Daily Zen Meditation
October the 10th is World Mental Health Day and as many of you know a modern localization workplace can be a frantic and quite stressful place.
Deadlines, invoicing, translator queries and difficult clients are only a few of the issues that our project managers deal with daily. If you’re the kind of person that rarely takes time-out to have a peaceful moment, you could be working yourself into an early grave.
Zen meditation is naturally quite relevant to the Word Connection team given our strong Japanese roots.
Calmness of mind
Allowing your body and conscious mind time to become still is proven to have significant health benefits. Organisations are also starting to recognise that stressful environments contribute towards the rise in employee absenteeism.
Here in France, workers won the right to disconnect from work-related activities outside office hours. Yet disconnecting from work doesn’t necessarily mean people are managing stress levels effectively.
Stress is caused by psychological conditioning. Whenever you’re thinking, your brain is firing neurones which send electrical signals around the body.
Subsequently, overusing your brain can cause damage to your health in the long run. And some professionals – let’s use translators and interpreters as a prime example – spend all day using their minds.
Meditation helps you switch off.
The Origins of Zen
It is believed that Zazen meditation, otherwise known as sitting meditation, originally started in China around the 6th Century CE before being integrated into Zen Buddhist traditions of South Korea and Japan.
It is the latter from where Zazen is most influential on the international stage today. Given the work ethic among the Japanese, sitting meditation is ingrained in Japanese culture.
Benefits of meditation
For most people, the aim of meditation is to calm the body, develop peace of mind, and improve physical health.
Furthermore, people who practice Zazen meditation on a regular basis report a number of additional benefits in all aspects of life, including:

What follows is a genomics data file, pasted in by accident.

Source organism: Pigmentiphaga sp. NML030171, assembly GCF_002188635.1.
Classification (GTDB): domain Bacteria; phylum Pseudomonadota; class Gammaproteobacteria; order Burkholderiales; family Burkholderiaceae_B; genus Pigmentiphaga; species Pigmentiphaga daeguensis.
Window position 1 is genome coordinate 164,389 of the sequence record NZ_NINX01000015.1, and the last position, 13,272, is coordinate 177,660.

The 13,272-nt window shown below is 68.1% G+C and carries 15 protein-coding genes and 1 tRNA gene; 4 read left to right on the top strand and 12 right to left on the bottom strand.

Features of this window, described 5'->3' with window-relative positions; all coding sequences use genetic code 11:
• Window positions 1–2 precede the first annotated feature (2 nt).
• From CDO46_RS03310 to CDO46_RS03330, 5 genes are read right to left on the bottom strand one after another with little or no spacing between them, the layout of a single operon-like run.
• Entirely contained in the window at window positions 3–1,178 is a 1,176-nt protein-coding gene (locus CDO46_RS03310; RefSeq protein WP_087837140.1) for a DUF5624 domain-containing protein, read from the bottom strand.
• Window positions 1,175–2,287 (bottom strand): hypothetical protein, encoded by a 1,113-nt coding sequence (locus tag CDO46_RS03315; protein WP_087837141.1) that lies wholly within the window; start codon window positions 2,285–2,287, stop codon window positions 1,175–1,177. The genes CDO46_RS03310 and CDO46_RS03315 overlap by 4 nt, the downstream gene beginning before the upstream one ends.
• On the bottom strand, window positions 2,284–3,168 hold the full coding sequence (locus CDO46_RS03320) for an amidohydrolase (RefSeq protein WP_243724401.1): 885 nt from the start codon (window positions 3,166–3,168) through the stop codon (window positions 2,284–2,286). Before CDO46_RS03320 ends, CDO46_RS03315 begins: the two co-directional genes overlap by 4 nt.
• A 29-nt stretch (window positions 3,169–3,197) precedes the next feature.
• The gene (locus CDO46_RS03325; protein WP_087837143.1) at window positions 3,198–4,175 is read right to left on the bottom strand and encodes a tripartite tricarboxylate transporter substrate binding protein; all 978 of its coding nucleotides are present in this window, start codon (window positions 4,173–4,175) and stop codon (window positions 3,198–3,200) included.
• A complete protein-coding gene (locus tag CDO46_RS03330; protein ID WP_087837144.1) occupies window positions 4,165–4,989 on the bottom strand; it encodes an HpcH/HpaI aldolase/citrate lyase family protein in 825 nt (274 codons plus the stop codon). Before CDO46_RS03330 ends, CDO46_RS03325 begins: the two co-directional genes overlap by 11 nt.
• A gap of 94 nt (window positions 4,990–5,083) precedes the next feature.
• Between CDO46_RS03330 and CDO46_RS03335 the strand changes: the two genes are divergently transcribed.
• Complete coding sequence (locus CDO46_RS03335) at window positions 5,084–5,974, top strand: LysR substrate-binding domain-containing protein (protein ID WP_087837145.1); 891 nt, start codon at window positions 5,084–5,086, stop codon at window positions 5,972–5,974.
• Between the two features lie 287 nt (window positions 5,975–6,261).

- Lower blood pressure
- Reduced stress and anxiety
- Improved immune system
- Better restorative sleep
- Lower heart rate
- Enhanced focus and mental performance
- Develop social confidence and self-esteem
- Increases memory retention
Step-by-Step Guide To Zazen Meditation
Zazen meditation involves sitting in a relaxed position. However, sitting cross-legged in meditation is not essential but rather thought to be the best way for seated practice.
In order to meditate well, you need to breathe properly. Sitting in an upright position helps to straighten the spine and keep the diaphragm clear.
If you struggle to sit cross-legged on the floor, you can always use a meditation cushion or pillow to support the base of your spine.
In the west, people generally sit with their hands on their knees, palms facing upwards and the tips of the thumb and forefinger touching.
The correct mudra (hand position) is to rest your hands on your lap with the top of the right hand resting in the palm of the left hand. This is the meditation mudra you find on Buddha statues in Japan.
Normally, most people don’t breathe deeply enough. As a result, insufficient quantities of oxygen get into the body. Given the amount of air pollution in congested cities, the blood cells have to work overtime to clear out the toxic waste.
Oxygen is needed to help rid the body of unwanted toxins. The more air you draw into your lungs, the more effective your immune system is.
Meditation involves breathing deeply, and slowly through the diaphragm which runs from the pit of your stomach into your upper chest and throat.
The first three breaths should be long and drawn out. Breathe in through your nose, and when your lungs are full, keep breathing so your abdomen expands.
Then slowly breathe out through the mouth. When the lungs are empty, continue pushing into the diaphragm until your stomach muscles tighten.
Repeat this diaphragm breathing exercise three times.
You can then relax your breathing to a comfortable rhythm but maintain long, slow breaths.
The purpose of Zazen is to focus on the body and mind so they come into union. The sensations in your body can sometimes tell you more about how you are feeling than the perceptions you have of life that form in your mind.
When you first begin your meditation practice, especially as a newcomer, initially focus your attention on your breathing. This helps centre your mind on your body.
Observe the rise and fall of your stomach. Get a sense for how cold air passes through your nostrils and into your chest before hot air is expelled from your mouth.
Once you are in a meditative state you can turn your attention to your body, mind, events that happened throughout the day, your past or your future.
Clear your Mind
However, the ultimate challenge for meditators is to clear their mind of thoughts. When a thought does enter the mind, let it flow, then let it go. If you allow your thoughts to take over, you are no longer meditating.
The best time to practice Zazen meditation is first thing in the morning, and most importantly, before going to sleep at night.
However, you can also adopt Zazen principles throughout the course of the day. It can also help your mind and body function at optimum levels at work.
So give yourself time to breathe, focus on your body and allow your mind to unburden itself of thoughts. Even if you only take a minute at a time, you will feel better for it.